Reading frame

A reading frame is a way of breaking a sequence of nucleotides (in DNA or RNA) into three letter codons which can be translated into amino acids. There are 3 possible reading frames in an mRNA strand, each one corresponding to starting at a different alignment. Double-stranded DNA has six possible reading frames due to the two strands from which transcription is possible - three of them reading forward, and three of them reading backwards.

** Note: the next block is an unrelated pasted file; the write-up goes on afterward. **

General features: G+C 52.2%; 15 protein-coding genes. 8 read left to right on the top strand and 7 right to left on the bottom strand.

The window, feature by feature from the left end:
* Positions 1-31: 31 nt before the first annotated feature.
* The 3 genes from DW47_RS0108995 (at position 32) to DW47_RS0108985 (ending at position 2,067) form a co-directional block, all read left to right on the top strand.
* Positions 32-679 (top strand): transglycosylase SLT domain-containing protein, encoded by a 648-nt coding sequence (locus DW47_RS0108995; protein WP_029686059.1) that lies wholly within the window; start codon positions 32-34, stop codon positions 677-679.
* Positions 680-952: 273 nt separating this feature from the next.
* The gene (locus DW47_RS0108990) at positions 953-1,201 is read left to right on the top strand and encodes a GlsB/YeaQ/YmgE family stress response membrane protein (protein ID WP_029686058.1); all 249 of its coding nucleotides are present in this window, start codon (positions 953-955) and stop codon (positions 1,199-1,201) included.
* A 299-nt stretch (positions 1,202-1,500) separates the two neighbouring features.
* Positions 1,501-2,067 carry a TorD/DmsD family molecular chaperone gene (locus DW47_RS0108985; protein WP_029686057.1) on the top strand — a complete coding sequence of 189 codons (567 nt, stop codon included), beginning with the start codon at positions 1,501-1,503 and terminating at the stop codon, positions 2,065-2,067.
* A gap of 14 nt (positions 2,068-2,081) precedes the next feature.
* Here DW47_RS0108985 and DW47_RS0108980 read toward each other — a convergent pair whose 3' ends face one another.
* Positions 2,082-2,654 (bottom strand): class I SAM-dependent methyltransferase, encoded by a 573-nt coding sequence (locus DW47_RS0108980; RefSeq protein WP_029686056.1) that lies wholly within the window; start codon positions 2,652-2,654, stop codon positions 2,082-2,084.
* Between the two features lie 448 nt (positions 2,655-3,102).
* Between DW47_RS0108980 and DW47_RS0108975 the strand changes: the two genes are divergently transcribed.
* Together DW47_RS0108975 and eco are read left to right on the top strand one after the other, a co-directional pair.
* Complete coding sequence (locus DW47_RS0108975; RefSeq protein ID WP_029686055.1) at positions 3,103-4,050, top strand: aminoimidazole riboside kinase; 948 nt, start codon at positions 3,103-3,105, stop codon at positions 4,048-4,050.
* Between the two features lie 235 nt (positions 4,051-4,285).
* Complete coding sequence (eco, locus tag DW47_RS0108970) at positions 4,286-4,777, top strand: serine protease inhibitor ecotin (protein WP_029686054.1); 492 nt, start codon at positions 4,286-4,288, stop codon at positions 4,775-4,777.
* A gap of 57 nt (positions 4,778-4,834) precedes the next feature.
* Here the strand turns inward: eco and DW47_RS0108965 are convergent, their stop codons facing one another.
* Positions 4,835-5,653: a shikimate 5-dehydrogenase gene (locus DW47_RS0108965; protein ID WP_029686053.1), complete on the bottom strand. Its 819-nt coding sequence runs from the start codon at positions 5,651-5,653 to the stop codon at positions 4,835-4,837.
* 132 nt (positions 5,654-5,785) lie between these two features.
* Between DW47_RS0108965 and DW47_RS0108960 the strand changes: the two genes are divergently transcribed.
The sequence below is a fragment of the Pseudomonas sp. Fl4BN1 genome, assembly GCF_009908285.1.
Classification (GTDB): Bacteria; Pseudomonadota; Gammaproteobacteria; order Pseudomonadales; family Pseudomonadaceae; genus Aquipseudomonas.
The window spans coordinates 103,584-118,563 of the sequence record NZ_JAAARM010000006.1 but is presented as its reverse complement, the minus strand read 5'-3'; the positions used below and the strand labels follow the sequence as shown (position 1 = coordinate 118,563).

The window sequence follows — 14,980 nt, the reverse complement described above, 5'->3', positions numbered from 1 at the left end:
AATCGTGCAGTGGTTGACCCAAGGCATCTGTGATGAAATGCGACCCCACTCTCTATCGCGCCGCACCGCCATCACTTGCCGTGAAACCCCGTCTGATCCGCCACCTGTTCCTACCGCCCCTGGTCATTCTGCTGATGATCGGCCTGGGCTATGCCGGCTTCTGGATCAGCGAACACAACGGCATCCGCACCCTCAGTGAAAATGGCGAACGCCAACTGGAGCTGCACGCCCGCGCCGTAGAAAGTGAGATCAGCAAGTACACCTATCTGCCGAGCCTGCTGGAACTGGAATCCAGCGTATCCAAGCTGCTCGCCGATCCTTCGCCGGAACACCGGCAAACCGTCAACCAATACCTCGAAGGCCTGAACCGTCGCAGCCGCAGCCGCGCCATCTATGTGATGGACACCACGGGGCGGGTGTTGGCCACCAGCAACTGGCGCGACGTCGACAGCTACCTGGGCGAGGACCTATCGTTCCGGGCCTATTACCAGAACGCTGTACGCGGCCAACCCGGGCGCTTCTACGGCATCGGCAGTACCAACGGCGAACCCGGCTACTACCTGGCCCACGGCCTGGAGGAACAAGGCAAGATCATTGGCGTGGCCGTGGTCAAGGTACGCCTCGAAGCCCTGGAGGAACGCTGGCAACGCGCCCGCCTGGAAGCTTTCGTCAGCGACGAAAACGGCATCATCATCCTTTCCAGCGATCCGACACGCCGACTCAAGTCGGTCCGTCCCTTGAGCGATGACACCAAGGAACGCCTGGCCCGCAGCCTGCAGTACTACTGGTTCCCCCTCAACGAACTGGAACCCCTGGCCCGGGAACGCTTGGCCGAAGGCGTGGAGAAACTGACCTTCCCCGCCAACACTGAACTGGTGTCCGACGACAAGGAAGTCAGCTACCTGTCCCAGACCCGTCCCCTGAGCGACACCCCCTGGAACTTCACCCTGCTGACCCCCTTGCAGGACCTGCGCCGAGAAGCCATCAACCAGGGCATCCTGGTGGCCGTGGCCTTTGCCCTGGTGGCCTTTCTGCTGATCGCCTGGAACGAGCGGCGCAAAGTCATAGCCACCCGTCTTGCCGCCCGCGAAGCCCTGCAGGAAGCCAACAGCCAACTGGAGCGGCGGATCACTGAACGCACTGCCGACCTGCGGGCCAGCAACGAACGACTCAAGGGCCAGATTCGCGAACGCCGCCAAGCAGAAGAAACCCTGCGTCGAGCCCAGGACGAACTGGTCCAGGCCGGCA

The existence of multiple reading frames leads to the possibility of overlapping genes and there may be many of these in bacteria. Some viruses use several overlapping genes in different reading frames.

In rare cases a translating ribosome may shift from one frame to another in a translational frameshift. It is distinct from a frameshift mutation as the nucleotide sequence is not altered; only the frame in which it is read.

An open reading frame (ORF) is a reading frame that contains a start codon, a subsequent region which usually has a length which is a multiple of 3 nucleotides, and a stop codon at its end.